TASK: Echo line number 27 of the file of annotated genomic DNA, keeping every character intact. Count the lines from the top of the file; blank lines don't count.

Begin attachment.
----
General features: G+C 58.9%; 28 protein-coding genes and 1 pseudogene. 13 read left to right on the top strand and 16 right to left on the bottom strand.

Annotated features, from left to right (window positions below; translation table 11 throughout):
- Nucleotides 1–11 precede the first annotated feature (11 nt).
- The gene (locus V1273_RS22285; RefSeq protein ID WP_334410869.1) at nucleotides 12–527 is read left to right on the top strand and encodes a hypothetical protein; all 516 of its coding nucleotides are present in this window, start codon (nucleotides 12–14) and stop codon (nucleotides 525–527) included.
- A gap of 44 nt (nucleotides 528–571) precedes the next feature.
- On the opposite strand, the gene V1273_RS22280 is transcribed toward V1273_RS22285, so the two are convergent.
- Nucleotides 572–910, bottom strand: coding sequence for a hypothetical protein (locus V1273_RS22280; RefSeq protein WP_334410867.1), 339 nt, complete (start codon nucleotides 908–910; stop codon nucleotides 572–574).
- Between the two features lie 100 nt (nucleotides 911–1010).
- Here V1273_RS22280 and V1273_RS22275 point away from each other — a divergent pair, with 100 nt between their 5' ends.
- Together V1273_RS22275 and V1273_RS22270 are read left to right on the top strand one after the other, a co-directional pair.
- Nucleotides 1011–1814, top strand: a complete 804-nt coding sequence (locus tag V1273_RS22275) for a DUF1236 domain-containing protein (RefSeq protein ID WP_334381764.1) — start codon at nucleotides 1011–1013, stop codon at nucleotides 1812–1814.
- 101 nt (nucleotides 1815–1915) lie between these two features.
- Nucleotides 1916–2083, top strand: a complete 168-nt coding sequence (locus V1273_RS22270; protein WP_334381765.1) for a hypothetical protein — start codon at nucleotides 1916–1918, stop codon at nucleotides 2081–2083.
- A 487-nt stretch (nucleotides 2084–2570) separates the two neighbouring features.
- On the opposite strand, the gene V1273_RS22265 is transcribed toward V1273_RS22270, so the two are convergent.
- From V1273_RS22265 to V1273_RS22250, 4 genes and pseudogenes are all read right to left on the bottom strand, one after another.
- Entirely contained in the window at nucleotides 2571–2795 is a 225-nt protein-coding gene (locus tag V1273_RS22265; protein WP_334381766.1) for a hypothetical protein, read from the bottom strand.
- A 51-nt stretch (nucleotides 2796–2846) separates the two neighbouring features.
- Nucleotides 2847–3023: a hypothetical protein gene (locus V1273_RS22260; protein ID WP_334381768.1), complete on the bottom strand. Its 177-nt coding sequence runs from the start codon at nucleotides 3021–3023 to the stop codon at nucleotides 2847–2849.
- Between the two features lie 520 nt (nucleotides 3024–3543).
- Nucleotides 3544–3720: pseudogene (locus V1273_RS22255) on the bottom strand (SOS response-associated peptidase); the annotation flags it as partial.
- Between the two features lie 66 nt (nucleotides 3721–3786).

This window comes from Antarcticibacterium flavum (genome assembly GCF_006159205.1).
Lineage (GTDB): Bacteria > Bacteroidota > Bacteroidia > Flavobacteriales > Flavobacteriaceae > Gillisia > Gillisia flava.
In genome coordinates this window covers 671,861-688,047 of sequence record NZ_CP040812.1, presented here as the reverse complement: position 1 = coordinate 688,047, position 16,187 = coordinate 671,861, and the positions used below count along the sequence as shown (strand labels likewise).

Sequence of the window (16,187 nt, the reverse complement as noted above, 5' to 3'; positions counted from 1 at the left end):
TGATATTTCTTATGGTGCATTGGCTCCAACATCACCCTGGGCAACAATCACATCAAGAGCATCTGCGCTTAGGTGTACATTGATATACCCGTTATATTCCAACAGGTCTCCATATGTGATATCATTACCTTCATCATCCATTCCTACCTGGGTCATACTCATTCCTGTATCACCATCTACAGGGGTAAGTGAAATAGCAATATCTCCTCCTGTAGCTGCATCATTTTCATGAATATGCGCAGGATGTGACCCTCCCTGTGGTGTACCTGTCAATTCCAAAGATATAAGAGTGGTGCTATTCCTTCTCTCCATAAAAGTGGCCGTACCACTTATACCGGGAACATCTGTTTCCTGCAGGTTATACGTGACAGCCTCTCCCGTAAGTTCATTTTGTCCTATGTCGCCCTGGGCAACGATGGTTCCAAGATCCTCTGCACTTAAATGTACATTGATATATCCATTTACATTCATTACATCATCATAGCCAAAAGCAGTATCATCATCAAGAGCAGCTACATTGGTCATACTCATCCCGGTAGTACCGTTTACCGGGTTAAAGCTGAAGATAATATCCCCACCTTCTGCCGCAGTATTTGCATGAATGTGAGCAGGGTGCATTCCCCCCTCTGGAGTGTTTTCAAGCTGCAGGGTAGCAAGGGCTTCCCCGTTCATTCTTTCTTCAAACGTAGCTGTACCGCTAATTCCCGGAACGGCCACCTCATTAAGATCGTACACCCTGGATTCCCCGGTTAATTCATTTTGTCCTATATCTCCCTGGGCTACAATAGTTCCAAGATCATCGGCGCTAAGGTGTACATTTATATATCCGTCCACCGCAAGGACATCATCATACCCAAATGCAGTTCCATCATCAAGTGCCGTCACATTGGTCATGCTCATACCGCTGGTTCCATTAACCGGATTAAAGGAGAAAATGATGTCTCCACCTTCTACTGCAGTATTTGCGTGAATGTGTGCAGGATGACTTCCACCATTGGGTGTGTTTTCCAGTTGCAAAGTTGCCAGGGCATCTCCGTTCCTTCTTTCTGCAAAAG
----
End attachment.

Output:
TGATATTTCTTATGGTGCATTGGCTCCAACATCACCCTGGGCAACAATCACATCAAGAGCATCTGCGCTTAGGTGTACATTGATATACCCGTTATATTCCAACAGGTCTCCATATGTGATATCATTACCTTCATCATCCATTCCTACCTGGGTCATACTCATTCCTGTATCACCATCTACAGGGGTAAGTGAAATAGCAATATCTCCTCCTGTAGCTGCATCATTTTCATGAATATGCGCAGGATGTGACCCTCCCTGTGGTGTACCTGTCAATTCCAAAGATATAAGAGTGGTGCTATTCCTTCTCTCCATAAAAGTGGCCGTACCACTTATACCGGGAACATCTGTTTCCTGCAGGTTATACGTGACAGCCTCTCCCGTAAGTTCATTTTGTCCTATGTCGCCCTGGGCAACGATGGTTCCAAGATCCTCTGCACTTAAATGTACATTGATATATCCATTTACATTCATTACATCATCATAGCCAAAAGCAGTATCATCATCAAGAGCAGCTACATTGGTCATACTCATCCCGGTAGTACCGTTTACCGGGTTAAAGCTGAAGATAATATCCCCACCTTCTGCCGCAGTATTTGCATGAATGTGAGCAGGGTGCATTCCCCCCTCTGGAGTGTTTTCAAGCTGCAGGGTAGCAAGGGCTTCCCCGTTCATTCTTTCTTCAAACGTAGCTGTACCGCTAATTCCCGGAACGGCCACCTCATTAAGATCGTACACCCTGGATTCCCCGGTTAATTCATTTTGTCCTATATCTCCCTGGGCTACAATAGTTCCAAGATCATCGGCGCTAAGGTGTACATTTATATATCCGTCCACCGCAAGGACATCATCATACCCAAATGCAGTTCCATCATCAAGTGCCGTCACATTGGTCATGCTCATACCGCTGGTTCCATTAACCGGATTAAAGGAGAAAATGATGTCTCCACCTTCTACTGCAGTATTTGCGTGAATGTGTGCAGGATGACTTCCACCATTGGGTGTGTTTTCCAGTTGCAAAGTTGCCAGGGCATCTCCGTTCCTTCTTTCTGCAAAAG